Wednesday, November 20, 2013

Sin: The Overwhelming Force

In Romans 7, Paul once again returns to the subject of the law, a topic that has already figured prominently in his argument since he has been trying to show that righteousness apart from the law is possible. In Romans 6, Paul has continued to argue that we are not under law but under grace. This is because we have participated in Christ's death and resurrection through baptism and as a result have been transferred from the realm of Adam, with its reign of sin and death, to the realm of Christ where life and righteousness are a new possibility.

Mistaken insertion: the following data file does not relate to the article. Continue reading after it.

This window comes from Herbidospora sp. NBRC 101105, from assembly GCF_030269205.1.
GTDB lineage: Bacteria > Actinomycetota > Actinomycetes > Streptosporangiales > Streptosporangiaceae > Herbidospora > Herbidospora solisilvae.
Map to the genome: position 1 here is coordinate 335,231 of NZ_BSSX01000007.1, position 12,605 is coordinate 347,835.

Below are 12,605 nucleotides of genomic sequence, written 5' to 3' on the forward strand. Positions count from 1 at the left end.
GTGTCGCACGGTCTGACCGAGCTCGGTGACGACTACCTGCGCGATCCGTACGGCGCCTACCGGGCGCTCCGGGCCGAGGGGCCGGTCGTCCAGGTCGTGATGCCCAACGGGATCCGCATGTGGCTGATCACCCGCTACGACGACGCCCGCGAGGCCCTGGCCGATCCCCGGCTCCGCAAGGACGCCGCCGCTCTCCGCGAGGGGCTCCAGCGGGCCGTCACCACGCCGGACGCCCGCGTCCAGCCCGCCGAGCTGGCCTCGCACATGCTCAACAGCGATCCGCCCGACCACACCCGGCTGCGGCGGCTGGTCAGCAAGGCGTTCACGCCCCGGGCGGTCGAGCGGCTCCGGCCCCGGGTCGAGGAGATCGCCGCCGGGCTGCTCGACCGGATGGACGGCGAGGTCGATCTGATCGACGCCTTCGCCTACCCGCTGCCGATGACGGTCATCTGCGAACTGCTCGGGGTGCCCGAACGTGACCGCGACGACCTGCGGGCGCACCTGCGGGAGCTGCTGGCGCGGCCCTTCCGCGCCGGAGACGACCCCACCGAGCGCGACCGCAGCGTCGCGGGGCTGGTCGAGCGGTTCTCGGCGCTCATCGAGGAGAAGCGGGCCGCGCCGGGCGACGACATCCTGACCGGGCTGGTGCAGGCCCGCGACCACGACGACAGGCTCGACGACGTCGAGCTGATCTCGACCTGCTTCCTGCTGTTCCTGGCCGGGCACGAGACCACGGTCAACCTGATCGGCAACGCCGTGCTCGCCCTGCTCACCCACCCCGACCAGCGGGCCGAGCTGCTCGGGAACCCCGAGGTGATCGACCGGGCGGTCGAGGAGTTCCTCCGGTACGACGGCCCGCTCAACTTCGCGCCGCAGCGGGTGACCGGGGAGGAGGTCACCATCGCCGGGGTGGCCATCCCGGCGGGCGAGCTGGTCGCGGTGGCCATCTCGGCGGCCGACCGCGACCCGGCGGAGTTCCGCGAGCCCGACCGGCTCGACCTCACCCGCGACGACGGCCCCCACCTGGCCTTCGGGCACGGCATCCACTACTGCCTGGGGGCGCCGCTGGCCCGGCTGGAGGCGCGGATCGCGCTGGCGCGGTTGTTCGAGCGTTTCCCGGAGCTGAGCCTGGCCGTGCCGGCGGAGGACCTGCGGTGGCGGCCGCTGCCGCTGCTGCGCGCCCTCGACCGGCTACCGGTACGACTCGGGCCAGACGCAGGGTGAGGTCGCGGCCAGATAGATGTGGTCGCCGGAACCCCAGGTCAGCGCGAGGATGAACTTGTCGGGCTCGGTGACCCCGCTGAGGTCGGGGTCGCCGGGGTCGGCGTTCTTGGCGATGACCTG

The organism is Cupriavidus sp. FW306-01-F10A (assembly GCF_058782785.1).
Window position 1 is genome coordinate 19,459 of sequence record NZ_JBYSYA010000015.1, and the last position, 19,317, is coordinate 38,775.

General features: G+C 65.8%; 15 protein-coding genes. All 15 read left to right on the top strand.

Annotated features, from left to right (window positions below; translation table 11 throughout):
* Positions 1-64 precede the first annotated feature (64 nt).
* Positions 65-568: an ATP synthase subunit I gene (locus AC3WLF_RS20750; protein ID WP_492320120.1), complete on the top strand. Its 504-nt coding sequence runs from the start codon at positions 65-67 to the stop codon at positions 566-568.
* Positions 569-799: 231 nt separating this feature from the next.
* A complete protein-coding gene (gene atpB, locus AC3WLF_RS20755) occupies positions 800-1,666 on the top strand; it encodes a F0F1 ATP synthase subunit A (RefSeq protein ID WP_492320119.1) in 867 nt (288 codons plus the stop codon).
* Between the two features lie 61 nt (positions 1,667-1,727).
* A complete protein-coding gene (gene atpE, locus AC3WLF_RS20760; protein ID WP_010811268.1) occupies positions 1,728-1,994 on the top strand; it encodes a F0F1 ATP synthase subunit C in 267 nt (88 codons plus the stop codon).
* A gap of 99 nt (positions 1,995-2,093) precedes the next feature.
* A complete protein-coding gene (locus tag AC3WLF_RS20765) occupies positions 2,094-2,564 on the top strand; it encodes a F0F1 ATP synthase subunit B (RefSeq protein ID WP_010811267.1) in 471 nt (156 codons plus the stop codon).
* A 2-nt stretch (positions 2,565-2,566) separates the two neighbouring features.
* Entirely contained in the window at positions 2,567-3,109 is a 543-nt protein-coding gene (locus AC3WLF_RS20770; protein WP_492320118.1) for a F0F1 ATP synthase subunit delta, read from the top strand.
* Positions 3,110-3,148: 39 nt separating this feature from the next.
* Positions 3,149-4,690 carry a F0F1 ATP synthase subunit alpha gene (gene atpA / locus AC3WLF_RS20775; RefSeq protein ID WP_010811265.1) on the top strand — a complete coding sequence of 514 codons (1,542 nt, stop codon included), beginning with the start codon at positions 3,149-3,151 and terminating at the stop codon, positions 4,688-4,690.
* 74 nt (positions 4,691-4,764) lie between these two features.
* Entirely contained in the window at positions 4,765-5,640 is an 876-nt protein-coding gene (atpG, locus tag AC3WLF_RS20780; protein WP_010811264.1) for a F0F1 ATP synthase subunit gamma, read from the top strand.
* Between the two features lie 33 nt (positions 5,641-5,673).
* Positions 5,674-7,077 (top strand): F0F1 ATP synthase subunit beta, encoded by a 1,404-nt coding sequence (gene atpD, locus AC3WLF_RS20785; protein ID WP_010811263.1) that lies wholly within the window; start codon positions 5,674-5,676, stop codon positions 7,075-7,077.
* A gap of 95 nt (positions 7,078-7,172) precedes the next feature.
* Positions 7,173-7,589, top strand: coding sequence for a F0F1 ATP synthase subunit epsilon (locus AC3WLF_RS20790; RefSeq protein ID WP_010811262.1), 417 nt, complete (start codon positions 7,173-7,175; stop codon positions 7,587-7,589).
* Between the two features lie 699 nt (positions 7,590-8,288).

Paul continues that same argument by way of illustration in the opening verses of chapter 7. He likens our situation to that of a woman who is married. If a married woman marries another man, she commits adultery because she is bound by law to her husband. But, Paul says, if the husband dies, she is free to marry another without committing adultery. Paul says we are in a similar position if we have died to the law with Christ. We are free from the obligations of the law because of our death in Christ, just as the married woman is freed from the obligation of her husband because of his death.